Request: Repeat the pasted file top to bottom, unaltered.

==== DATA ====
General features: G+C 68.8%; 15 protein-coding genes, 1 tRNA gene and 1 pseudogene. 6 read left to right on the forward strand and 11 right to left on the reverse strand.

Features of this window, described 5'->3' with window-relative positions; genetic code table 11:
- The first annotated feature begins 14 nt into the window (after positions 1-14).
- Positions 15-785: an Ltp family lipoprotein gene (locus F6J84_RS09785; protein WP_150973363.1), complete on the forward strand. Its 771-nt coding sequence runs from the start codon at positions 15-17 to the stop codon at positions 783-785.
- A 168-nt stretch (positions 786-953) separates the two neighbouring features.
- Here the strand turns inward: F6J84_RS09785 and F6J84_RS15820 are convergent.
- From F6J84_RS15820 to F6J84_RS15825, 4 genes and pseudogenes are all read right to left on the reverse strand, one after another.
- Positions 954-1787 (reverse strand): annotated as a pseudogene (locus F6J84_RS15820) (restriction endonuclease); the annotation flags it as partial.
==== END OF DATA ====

General features: G+C 68.8%; 15 protein-coding genes, 1 tRNA gene and 1 pseudogene. 6 read left to right on the forward strand and 11 right to left on the reverse strand.

Features of this window, described 5'->3' with window-relative positions; genetic code table 11:
- The first annotated feature begins 14 nt into the window (after positions 1-14).
- Positions 15-785: an Ltp family lipoprotein gene (locus F6J84_RS09785; protein WP_150973363.1), complete on the forward strand. Its 771-nt coding sequence runs from the start codon at positions 15-17 to the stop codon at positions 783-785.
- A 168-nt stretch (positions 786-953) separates the two neighbouring features.
- Here the strand turns inward: F6J84_RS09785 and F6J84_RS15820 are convergent.
- From F6J84_RS15820 to F6J84_RS15825, 4 genes and pseudogenes are all read right to left on the reverse strand, one after another.
- Positions 954-1787 (reverse strand): annotated as a pseudogene (locus F6J84_RS15820) (restriction endonuclease); the annotation flags it as partial.